A mutual love for the environment connects Thane-based couple Laxmi Iyer Motling and Kunal Motling. Laxmi is a regional manager at NGO Khushii and works with kids from lower economic backgrounds, while Kunal is a social worker and mime artiste who works with children under care and protection and kids with disabilities. “For us, sustainability is more than just about our own lifestyles; it’s also about inspiring that consciousness among kids,” Laxmi tells us. The duo who have been together for eight years are also supporters of the Save Aarey movement. While Laxmi sensitises children about the issue to get through to their parents, Kunal uses his art to create awareness. In their daily lives, too, they try to reduce wastage and adopt a sustainable approach — be it through thrifting clothes, shopping only when absolutely necessary, or looking for hemp-based products for themselves and their cat Newton, or opting for public transport. Their advice for couples keen to take the green plunge:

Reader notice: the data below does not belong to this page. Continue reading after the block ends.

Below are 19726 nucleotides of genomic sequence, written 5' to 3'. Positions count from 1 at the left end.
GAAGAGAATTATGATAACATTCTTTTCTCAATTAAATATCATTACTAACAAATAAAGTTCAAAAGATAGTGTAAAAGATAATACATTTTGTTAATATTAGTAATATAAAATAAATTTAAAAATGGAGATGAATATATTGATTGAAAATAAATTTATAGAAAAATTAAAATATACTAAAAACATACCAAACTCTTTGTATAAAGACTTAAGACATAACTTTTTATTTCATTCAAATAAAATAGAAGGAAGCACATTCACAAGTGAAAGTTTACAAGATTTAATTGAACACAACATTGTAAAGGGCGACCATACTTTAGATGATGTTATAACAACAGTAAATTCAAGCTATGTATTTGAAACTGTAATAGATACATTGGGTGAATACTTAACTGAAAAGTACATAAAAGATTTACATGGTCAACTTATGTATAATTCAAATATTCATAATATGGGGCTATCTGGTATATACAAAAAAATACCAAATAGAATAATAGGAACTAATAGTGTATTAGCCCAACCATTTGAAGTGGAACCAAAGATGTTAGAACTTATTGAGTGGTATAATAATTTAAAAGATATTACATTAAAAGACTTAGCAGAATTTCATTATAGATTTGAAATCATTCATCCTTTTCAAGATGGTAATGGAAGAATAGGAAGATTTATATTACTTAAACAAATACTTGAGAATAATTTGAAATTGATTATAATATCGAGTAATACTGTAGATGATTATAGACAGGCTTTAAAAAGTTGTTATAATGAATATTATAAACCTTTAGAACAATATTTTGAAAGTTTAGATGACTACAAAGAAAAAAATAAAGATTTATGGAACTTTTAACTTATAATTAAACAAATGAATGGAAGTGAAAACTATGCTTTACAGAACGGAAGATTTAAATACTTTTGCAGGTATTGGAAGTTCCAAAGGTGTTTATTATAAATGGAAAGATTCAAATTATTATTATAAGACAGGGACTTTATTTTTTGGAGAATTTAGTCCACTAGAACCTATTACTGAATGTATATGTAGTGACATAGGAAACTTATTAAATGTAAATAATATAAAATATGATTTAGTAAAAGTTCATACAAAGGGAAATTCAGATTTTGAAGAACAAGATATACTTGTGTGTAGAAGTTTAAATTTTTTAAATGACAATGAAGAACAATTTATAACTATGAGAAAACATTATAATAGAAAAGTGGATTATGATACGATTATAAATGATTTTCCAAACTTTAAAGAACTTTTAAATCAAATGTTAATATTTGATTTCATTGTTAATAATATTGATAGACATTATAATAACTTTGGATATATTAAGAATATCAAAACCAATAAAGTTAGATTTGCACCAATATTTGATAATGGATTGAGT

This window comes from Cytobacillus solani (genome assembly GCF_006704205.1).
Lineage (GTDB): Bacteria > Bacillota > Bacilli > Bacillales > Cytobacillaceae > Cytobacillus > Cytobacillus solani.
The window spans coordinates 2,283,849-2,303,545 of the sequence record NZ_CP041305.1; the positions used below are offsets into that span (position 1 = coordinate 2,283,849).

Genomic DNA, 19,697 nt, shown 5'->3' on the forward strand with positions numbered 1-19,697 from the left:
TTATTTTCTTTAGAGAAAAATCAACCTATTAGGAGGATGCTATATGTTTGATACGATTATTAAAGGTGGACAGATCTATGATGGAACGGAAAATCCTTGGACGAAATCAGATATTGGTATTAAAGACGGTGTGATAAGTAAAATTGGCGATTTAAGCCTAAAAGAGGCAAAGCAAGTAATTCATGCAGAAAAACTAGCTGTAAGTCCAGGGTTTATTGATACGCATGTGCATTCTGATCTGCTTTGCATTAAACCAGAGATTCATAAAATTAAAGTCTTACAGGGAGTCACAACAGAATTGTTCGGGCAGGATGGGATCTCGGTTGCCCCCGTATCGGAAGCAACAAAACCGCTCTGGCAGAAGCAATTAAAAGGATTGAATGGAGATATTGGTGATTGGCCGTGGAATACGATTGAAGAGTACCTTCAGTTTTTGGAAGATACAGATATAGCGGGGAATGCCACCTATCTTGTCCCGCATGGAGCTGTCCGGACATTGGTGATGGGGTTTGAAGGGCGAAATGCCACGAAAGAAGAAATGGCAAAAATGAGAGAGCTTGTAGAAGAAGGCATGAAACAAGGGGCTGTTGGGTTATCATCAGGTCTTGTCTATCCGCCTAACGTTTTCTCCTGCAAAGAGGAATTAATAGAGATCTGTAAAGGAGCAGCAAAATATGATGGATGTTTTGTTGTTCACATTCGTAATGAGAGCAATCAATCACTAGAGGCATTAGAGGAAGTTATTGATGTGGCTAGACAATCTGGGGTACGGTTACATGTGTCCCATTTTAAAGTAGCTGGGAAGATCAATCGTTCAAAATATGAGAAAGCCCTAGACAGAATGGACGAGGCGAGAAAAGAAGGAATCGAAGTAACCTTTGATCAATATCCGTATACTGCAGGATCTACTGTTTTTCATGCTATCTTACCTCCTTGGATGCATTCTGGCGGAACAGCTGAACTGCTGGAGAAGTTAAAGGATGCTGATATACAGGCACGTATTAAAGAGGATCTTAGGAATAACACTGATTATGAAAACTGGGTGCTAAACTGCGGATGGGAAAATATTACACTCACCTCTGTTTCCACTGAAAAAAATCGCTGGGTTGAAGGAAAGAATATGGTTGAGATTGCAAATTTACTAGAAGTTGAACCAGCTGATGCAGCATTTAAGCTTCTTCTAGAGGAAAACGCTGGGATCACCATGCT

. If either of the partners is a first-timer, then run them through the process. Do not force it on them. Take the conversation slow; don’t get upset if they take time to cope.
. Read up well about your purchases, be it electronics, clothing, cosmetics or food. Don’t look at shelf life; also check the process and the damage it might cause to your surroundings.
. Support locals and tribal communities, as all their produce is made through age-old sustainable methods.
. It’s okay to repeat clothes. Look out for thrift stores; they are easy on the pocket and the environment. Do not discard clothes or any other item that can be reused or repurposed.